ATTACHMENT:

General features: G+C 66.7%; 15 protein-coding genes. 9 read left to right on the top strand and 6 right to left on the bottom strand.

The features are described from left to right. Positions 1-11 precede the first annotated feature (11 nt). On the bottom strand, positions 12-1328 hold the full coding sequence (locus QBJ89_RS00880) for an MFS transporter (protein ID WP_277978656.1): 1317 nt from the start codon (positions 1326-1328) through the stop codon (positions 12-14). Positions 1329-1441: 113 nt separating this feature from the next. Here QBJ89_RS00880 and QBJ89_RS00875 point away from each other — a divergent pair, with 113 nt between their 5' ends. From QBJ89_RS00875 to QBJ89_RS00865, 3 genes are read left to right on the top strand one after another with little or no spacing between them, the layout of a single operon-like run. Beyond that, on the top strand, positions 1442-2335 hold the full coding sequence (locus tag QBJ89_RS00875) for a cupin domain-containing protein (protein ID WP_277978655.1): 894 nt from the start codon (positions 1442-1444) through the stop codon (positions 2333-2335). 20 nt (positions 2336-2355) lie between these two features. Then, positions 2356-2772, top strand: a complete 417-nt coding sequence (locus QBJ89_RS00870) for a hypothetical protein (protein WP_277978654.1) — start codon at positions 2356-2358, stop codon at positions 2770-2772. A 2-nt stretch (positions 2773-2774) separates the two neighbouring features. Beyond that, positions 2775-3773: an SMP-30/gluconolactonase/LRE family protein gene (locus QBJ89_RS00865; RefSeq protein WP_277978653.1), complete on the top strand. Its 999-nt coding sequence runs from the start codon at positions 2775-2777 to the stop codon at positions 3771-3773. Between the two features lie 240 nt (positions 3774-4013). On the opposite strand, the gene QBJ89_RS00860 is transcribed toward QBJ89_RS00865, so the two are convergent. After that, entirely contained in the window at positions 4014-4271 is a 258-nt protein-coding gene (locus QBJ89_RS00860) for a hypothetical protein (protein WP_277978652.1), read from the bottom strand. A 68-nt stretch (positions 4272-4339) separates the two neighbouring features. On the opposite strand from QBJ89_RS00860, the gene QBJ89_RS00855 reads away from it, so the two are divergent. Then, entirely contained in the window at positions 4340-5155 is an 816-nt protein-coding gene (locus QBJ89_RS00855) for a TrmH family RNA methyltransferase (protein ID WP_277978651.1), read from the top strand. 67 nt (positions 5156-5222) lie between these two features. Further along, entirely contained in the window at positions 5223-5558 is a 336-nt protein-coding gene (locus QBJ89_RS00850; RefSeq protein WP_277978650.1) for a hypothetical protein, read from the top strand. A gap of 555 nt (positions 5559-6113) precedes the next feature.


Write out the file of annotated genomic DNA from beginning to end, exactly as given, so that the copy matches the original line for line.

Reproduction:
General features: G+C 66.7%; 15 protein-coding genes. 9 read left to right on the top strand and 6 right to left on the bottom strand.

The features are described from left to right. Positions 1-11 precede the first annotated feature (11 nt). On the bottom strand, positions 12-1328 hold the full coding sequence (locus QBJ89_RS00880) for an MFS transporter (protein ID WP_277978656.1): 1317 nt from the start codon (positions 1326-1328) through the stop codon (positions 12-14). Positions 1329-1441: 113 nt separating this feature from the next. Here QBJ89_RS00880 and QBJ89_RS00875 point away from each other — a divergent pair, with 113 nt between their 5' ends. From QBJ89_RS00875 to QBJ89_RS00865, 3 genes are read left to right on the top strand one after another with little or no spacing between them, the layout of a single operon-like run. Beyond that, on the top strand, positions 1442-2335 hold the full coding sequence (locus tag QBJ89_RS00875) for a cupin domain-containing protein (protein ID WP_277978655.1): 894 nt from the start codon (positions 1442-1444) through the stop codon (positions 2333-2335). 20 nt (positions 2336-2355) lie between these two features. Then, positions 2356-2772, top strand: a complete 417-nt coding sequence (locus QBJ89_RS00870) for a hypothetical protein (protein WP_277978654.1) — start codon at positions 2356-2358, stop codon at positions 2770-2772. A 2-nt stretch (positions 2773-2774) separates the two neighbouring features. Beyond that, positions 2775-3773: an SMP-30/gluconolactonase/LRE family protein gene (locus QBJ89_RS00865; RefSeq protein WP_277978653.1), complete on the top strand. Its 999-nt coding sequence runs from the start codon at positions 2775-2777 to the stop codon at positions 3771-3773. Between the two features lie 240 nt (positions 3774-4013). On the opposite strand, the gene QBJ89_RS00860 is transcribed toward QBJ89_RS00865, so the two are convergent. After that, entirely contained in the window at positions 4014-4271 is a 258-nt protein-coding gene (locus QBJ89_RS00860) for a hypothetical protein (protein WP_277978652.1), read from the bottom strand. A 68-nt stretch (positions 4272-4339) separates the two neighbouring features. On the opposite strand from QBJ89_RS00860, the gene QBJ89_RS00855 reads away from it, so the two are divergent. Then, entirely contained in the window at positions 4340-5155 is an 816-nt protein-coding gene (locus QBJ89_RS00855) for a TrmH family RNA methyltransferase (protein ID WP_277978651.1), read from the top strand. 67 nt (positions 5156-5222) lie between these two features. Further along, entirely contained in the window at positions 5223-5558 is a 336-nt protein-coding gene (locus QBJ89_RS00850; RefSeq protein WP_277978650.1) for a hypothetical protein, read from the top strand. A gap of 555 nt (positions 5559-6113) precedes the next feature.